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Friday, July 29, 2016
- Thirty-seven years after leading the coup d’etat that ushered in the most brutal dictatorship in the history of Argentina, former army commander Jorge Rafael Videla died in a common prison Friday.
Convicted in several cases for crimes against humanity, the former dictator was found in his cell without a pulse, according to the medical report from the Federal Penitentiary Service. He was 87 years old.
Videla was serving several sentences in the Complejo Penitenciario Federal Número 2 in the city of Marcos Paz in the eastern province of Buenos Aires, in a section of the prison where he was held with dozens of other human rights violators from the 1976-1983 dictatorship.
“I never killed anyone,” Videla stated. In every conviction against him he was found to be the “intellectual author” of crimes against humanity. He himself admitted as much in the book “The Dictator” by journalists María Seoane and Vicente Muleiro. “There was no lack of control. I was above everyone,” he told the writers.
Human rights groups, the families of victims and observers of the fight against impunity for the de facto regime’s crimes said Videla’s death in a common prison was a powerful symbol, but did not represent the end of a cycle and was merely one more landmark in the process.
The executive director of Amnesty International in Argentina, Mariela Belski, told IPS that Videla “will be remembered for the (dictatorship’s) most brutal and appalling excesses.”
“But the most important thing here is that justice was done, Videla was convicted, and he died in prison,” she said, stressing that Argentina “took a major stride forward in bringing these crimes to trial, and became a model for the region and for the global South.”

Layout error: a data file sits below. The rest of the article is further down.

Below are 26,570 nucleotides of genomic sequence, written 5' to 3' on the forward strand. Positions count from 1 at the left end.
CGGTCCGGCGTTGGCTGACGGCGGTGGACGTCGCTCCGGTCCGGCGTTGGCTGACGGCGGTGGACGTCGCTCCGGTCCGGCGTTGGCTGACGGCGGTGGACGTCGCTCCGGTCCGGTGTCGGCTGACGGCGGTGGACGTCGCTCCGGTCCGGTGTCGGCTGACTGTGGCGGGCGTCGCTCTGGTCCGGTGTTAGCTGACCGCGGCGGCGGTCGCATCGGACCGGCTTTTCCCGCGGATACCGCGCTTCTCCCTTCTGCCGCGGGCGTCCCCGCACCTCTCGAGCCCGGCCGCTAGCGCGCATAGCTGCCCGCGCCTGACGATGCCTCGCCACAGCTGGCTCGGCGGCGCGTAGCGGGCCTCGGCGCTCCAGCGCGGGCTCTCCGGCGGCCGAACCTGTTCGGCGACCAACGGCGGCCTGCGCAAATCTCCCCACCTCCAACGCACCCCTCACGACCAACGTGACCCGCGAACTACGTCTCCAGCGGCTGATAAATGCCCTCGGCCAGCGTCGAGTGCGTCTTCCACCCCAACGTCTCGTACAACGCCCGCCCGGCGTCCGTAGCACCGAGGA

But Belski warned that the death of the dictator “does not bring the process to a close. This is an ongoing process, which Argentina is spearheading, but which must continue in the country and in the region.”
Videla’s death in prison “is a very important symbolic development,” Víctor Abramovich, executive secretary of the Institute of Public Policies on Human Rights of South America’s Mercosur (Southern Common Market) trade bloc, told IPS.
“Ten years ago this was unthinkable. Today it is the result of a process of regional scope, a process that is moving forward at different speeds, under different laws, but is generating very interesting debates throughout Latin America,” said the representative of the bloc made up of Argentina, Brazil, Paraguay, Uruguay and Venezuela.
Abramovich, a former vice president of the Inter-American Commission on Human Rights, said the fact that the former dictator died in a common jail “reaffirms the principle of equality before the law.”
“This process, which is moving ahead at varying rates, is occurring in Chile, Brazil, Peru, Colombia and Uruguay, as well as Guatemala, where (former dictator José Efraín) Ríos Montt was sentenced to 80 years in prison (on May 10),” he said.
In Argentina, 422 human rights violators, mainly members of the military, have been tried since 1983. Of that total, 378 were convicted and 44 acquitted, according to the prosecution unit for the coordination and monitoring of cases involving human rights violations.